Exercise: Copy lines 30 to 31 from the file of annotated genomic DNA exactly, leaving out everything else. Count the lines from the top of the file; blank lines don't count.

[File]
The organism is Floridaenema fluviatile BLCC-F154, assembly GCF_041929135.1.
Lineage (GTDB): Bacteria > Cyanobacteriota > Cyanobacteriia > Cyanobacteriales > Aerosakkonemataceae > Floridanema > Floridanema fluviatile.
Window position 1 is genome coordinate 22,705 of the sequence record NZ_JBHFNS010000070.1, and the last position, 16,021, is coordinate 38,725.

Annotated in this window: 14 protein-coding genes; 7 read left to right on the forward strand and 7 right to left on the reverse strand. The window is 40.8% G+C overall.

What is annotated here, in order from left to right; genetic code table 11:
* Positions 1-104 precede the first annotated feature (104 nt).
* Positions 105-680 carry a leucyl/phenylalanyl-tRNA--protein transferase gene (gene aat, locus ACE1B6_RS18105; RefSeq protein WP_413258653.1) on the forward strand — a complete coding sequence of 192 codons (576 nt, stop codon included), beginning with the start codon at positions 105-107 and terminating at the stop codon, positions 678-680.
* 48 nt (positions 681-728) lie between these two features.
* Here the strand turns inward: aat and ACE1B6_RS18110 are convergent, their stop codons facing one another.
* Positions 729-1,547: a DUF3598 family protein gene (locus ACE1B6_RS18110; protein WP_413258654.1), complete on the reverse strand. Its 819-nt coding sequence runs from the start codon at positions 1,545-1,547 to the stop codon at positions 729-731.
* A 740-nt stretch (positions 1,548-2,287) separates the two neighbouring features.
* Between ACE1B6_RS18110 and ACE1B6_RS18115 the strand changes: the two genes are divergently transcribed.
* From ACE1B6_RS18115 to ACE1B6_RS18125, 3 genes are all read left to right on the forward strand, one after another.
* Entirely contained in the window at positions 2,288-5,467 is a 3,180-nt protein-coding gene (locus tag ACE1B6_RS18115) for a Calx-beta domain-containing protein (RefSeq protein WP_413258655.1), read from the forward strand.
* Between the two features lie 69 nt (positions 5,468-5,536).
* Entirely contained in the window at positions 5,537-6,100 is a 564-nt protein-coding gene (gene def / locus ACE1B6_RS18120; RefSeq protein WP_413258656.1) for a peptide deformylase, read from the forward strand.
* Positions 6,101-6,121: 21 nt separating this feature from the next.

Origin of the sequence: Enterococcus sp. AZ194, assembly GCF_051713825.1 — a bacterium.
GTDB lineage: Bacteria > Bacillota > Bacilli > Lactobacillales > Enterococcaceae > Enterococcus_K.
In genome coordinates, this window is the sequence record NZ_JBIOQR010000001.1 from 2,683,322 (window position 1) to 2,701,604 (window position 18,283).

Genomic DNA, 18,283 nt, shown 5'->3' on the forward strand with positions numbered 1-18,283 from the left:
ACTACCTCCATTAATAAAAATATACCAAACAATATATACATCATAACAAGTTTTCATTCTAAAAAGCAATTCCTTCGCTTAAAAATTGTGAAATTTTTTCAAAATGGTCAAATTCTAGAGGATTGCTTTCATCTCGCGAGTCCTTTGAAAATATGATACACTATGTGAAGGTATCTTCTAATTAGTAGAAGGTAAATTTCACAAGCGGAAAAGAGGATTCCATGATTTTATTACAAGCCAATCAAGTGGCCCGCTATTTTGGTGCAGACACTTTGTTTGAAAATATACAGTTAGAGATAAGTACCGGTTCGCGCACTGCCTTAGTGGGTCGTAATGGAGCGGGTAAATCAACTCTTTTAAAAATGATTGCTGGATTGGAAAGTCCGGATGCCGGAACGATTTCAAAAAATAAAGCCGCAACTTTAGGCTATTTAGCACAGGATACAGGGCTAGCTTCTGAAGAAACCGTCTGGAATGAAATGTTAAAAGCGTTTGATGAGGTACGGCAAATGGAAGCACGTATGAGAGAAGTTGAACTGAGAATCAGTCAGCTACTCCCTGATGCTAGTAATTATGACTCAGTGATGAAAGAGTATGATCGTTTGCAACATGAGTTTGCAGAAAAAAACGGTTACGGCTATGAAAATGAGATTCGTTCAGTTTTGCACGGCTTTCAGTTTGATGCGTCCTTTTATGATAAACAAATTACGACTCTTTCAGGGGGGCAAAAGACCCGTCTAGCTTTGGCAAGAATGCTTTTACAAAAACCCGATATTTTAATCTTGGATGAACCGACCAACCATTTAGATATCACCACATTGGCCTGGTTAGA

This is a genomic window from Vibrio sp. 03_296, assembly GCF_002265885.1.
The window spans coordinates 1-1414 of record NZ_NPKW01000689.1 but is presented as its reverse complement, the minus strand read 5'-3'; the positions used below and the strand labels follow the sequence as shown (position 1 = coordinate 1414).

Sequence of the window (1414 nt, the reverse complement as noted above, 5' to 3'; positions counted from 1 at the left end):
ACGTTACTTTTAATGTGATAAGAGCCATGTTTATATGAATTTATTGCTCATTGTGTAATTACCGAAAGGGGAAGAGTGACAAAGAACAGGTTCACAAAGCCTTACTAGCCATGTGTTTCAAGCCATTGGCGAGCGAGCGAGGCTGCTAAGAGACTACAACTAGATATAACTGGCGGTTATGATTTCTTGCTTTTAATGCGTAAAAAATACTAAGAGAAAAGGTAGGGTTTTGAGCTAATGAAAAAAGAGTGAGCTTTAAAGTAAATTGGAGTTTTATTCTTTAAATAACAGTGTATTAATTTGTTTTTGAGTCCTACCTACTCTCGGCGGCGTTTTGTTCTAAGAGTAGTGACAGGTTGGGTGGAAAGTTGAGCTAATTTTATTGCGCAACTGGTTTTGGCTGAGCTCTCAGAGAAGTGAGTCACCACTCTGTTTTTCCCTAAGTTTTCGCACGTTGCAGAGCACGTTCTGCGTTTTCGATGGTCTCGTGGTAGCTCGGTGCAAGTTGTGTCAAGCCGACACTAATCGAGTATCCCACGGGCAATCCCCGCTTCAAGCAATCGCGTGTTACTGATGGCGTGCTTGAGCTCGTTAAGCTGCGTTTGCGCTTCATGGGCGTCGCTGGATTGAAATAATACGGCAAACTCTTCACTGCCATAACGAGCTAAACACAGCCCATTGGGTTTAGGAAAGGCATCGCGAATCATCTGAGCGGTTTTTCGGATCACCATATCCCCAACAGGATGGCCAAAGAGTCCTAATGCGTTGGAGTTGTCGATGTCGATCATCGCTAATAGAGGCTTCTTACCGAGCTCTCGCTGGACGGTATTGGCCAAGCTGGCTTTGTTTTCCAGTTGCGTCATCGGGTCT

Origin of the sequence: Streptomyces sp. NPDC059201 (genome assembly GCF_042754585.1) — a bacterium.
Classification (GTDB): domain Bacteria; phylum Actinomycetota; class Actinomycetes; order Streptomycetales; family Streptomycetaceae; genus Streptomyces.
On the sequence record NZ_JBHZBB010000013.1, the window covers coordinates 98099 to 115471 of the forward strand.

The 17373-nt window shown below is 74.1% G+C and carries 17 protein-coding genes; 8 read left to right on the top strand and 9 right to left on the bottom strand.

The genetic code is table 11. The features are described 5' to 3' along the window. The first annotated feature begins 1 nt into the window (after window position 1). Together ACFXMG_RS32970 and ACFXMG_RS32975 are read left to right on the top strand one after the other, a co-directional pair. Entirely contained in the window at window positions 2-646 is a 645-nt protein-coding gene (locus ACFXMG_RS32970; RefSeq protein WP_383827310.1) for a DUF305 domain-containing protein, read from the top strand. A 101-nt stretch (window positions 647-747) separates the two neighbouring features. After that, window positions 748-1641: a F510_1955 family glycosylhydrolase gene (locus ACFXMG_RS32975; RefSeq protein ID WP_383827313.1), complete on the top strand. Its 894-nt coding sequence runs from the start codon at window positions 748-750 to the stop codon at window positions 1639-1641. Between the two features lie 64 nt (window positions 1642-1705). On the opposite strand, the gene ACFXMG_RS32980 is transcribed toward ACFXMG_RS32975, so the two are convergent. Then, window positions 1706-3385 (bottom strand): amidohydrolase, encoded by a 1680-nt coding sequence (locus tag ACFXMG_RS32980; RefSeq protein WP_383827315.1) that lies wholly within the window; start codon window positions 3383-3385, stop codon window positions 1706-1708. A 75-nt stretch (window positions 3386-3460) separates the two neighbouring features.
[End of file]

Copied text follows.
The 17373-nt window shown below is 74.1% G+C and carries 17 protein-coding genes; 8 read left to right on the top strand and 9 right to left on the bottom strand.

The genetic code is table 11. The features are described 5' to 3' along the window. The first annotated feature begins 1 nt into the window (after window position 1). Together ACFXMG_RS32970 and ACFXMG_RS32975 are read left to right on the top strand one after the other, a co-directional pair. Entirely contained in the window at window positions 2-646 is a 645-nt protein-coding gene (locus ACFXMG_RS32970; RefSeq protein WP_383827310.1) for a DUF305 domain-containing protein, read from the top strand. A 101-nt stretch (window positions 647-747) separates the two neighbouring features. After that, window positions 748-1641: a F510_1955 family glycosylhydrolase gene (locus ACFXMG_RS32975; RefSeq protein ID WP_383827313.1), complete on the top strand. Its 894-nt coding sequence runs from the start codon at window positions 748-750 to the stop codon at window positions 1639-1641. Between the two features lie 64 nt (window positions 1642-1705). On the opposite strand, the gene ACFXMG_RS32980 is transcribed toward ACFXMG_RS32975, so the two are convergent. Then, window positions 1706-3385 (bottom strand): amidohydrolase, encoded by a 1680-nt coding sequence (locus tag ACFXMG_RS32980; RefSeq protein WP_383827315.1) that lies wholly within the window; start codon window positions 3383-3385, stop codon window positions 1706-1708. A 75-nt stretch (window positions 3386-3460) separates the two neighbouring features.